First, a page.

Weight gain in children is not a new thing, although the percentage of overweight children is climbing. A couple of generations ago, people blamed the television for the lack of activity leading to weight gain. Remember the term couch potatoes and how easily 10 pounds seemed to magically appear? Today, another device encourages a sedentary lifestyle, the computer. Too often, children substitute computer games for physical play. This, combined with a fast-food diet high in fats and carbohydrates, leads to overweight children. And once overweight, that "extra 10 pounds" can remain an issue for life.
These days, children are not as physically active as they should be. And while a few computer-based games require some physical exertion, they do not substitute for the real thing. Children need to go outside and play or else what starts off as poor body tone quickly turns into a few extra pounds. For a child, the playground is his gym. It provides the necessary running, climbing, and jumping a growing body requires to develop strong bones and muscles. Encourage your child to go bicycle riding, rollerblading, rope jumping, or walking. Encourage sports, dance, or martial arts. Find some regular activities your child can do to burn calories, build muscle, and lose that extra 10 pounds. And stick with the exercise regimen, even when the weight loss seems to slow down. Losing the last couple of pounds can be the hardest as the body nears its optimum weight. Keep in mind there are other benefits to play and exercise. These activities also help your child develop coordination and discipline.
Children are still growing, an obvious fact that can seemingly be forgotten when dealing with an overweight child. Adult-based diets may not be appropriate for a child. Adult-based diets often severely limit the intake of fats and/or carbohydrates, things a growing child's body uses to build more bone and muscle. This is especially true for a child who is only 10 pounds overweight. For a child, the key to "dieting" is eating healthy, normal-sized portions. What your child does not need is food high in greasy fats, such as fried and fast food. So while a dieting adult may cut out all potatoes, a child with a slight to moderate weight problem can still have baked potatoes, boiled potatoes, and even scalloped potatoes--but he does not need french fries or potato chips. Children need some fat, but not when it comes breaded and fried. So offer baked chicken over fried chicken and homemade fire-grilled hamburgers instead of fast-food burgers. Make sure your child eats his vegetables, too, as they will help fill him up while providing essential vitamins and minerals.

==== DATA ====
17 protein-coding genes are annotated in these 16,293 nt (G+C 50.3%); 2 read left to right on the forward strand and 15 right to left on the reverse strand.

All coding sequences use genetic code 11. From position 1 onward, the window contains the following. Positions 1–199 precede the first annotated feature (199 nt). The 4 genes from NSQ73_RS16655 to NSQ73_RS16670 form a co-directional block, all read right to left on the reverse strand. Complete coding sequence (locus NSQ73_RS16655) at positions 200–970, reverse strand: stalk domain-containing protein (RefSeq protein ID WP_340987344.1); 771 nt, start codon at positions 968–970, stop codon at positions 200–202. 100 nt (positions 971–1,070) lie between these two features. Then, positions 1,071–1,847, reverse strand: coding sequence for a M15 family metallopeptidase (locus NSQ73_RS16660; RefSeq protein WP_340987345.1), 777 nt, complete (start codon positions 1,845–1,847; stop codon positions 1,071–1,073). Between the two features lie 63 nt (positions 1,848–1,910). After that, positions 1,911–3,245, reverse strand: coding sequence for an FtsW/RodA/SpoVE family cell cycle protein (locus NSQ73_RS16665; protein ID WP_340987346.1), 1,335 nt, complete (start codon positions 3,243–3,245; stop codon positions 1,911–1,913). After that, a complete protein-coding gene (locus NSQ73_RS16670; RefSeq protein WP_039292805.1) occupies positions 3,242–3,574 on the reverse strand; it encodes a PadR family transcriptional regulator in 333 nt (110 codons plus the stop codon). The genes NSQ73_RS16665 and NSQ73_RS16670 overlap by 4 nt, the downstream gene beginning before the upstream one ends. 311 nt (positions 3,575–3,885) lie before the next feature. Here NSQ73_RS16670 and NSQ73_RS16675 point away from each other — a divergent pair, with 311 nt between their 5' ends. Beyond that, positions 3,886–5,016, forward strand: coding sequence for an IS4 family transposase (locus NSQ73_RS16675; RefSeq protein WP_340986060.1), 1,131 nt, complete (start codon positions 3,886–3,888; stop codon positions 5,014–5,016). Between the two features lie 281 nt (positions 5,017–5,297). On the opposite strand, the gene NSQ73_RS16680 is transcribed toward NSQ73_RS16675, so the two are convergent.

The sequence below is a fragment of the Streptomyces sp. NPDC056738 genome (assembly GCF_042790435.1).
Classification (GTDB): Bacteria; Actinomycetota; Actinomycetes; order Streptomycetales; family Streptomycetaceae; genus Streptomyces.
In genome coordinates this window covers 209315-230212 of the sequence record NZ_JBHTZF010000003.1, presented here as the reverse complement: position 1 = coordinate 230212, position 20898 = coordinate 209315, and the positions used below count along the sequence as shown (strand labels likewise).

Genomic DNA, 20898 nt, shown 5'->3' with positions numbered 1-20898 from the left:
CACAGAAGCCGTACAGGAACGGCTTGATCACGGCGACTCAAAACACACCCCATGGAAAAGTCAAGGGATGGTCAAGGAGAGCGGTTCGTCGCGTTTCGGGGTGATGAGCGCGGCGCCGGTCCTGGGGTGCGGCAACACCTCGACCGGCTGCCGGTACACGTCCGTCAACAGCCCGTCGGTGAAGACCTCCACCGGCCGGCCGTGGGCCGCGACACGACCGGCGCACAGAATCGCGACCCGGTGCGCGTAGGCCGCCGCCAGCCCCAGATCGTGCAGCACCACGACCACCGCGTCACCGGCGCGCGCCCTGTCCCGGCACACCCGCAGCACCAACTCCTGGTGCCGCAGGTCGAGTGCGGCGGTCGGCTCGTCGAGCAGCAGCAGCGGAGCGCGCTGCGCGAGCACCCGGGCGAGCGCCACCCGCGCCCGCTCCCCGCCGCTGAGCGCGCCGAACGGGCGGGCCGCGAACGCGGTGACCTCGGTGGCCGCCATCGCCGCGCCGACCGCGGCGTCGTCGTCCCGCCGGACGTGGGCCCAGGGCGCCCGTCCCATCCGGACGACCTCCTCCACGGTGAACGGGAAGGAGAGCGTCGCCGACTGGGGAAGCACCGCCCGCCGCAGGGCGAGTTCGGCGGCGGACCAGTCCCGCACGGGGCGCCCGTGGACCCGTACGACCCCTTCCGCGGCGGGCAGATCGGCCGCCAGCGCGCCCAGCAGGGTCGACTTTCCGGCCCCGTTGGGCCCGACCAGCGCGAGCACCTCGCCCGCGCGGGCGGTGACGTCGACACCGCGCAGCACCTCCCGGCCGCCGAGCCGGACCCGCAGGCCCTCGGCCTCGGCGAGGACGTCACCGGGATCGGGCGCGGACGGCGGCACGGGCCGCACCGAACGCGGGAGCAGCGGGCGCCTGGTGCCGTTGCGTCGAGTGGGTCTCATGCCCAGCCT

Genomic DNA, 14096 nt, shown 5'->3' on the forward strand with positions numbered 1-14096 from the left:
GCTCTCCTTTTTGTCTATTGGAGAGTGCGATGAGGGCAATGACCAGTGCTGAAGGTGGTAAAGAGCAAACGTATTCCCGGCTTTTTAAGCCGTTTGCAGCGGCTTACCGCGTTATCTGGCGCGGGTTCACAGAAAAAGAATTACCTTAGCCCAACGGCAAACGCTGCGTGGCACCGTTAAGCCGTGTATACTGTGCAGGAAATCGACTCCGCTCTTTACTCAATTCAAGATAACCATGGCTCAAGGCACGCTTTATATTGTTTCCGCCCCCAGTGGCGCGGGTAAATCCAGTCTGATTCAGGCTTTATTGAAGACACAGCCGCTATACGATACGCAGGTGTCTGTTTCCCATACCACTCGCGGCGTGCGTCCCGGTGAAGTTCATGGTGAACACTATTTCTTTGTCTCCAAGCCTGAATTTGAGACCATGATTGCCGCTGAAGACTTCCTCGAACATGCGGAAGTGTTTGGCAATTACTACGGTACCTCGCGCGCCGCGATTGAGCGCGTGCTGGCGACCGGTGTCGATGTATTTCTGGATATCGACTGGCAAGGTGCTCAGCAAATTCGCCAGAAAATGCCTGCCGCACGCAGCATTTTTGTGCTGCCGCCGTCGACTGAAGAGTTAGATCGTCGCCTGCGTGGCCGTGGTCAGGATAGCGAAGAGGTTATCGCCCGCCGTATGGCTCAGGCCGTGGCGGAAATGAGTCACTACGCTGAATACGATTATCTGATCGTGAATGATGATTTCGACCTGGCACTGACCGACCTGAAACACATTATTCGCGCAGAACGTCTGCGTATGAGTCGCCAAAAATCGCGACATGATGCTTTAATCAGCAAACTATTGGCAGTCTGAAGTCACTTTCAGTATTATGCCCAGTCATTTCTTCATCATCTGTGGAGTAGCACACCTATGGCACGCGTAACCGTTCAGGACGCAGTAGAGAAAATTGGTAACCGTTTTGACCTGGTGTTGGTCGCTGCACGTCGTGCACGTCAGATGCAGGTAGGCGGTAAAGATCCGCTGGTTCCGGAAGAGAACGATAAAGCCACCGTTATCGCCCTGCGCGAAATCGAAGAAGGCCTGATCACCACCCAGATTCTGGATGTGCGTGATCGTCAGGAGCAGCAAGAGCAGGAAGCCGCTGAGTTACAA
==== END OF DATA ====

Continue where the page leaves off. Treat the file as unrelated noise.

Ten pounds can be a lot on a child, depending on his age and body frame. Or 10 pounds can be a little. It is important to assess these 10 pounds realistically. While encouraging weight loss in a child, make sure he understands the excess weight is unhealthy--not that it is unattractive. Do not instill a negative body image that could lead to obsessing about weight loss. Focus instead on what a healthy (not skinny) body should look like. Skinny has its own health issues and can be just as dangerous. So make sure those 10 pounds really do not belong on your child's body before enforcing a strict diet and exercise regimen. Your doctor is the best person to objectively evaluate your child's weight. And if you really want to instill a healthy lifestyle in your child, then you must live the lifestyle yourself and provide a good example.